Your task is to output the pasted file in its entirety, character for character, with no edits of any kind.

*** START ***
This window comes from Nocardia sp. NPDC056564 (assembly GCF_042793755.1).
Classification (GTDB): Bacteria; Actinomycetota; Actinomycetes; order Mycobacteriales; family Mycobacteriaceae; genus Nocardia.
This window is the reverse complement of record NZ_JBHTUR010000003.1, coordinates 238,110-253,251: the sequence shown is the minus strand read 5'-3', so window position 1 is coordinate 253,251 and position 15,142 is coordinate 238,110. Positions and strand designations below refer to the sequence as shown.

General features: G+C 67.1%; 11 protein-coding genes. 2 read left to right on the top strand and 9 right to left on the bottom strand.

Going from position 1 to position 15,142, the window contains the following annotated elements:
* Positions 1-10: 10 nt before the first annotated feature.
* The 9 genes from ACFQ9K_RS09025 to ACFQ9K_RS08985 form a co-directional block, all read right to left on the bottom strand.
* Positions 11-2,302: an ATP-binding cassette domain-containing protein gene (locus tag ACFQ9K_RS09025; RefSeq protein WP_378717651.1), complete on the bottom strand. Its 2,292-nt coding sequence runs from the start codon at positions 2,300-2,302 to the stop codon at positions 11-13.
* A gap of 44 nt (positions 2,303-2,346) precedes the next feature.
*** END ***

This window comes from Nocardia sp. NPDC056564 (assembly GCF_042793755.1).
Classification (GTDB): Bacteria; Actinomycetota; Actinomycetes; order Mycobacteriales; family Mycobacteriaceae; genus Nocardia.
This window is the reverse complement of record NZ_JBHTUR010000003.1, coordinates 238,110-253,251: the sequence shown is the minus strand read 5'-3', so window position 1 is coordinate 253,251 and position 15,142 is coordinate 238,110. Positions and strand designations below refer to the sequence as shown.

General features: G+C 67.1%; 11 protein-coding genes. 2 read left to right on the top strand and 9 right to left on the bottom strand.

Going from position 1 to position 15,142, the window contains the following annotated elements:
* Positions 1-10: 10 nt before the first annotated feature.
* The 9 genes from ACFQ9K_RS09025 to ACFQ9K_RS08985 form a co-directional block, all read right to left on the bottom strand.
* Positions 11-2,302: an ATP-binding cassette domain-containing protein gene (locus tag ACFQ9K_RS09025; RefSeq protein WP_378717651.1), complete on the bottom strand. Its 2,292-nt coding sequence runs from the start codon at positions 2,300-2,302 to the stop codon at positions 11-13.
* A gap of 44 nt (positions 2,303-2,346) precedes the next feature.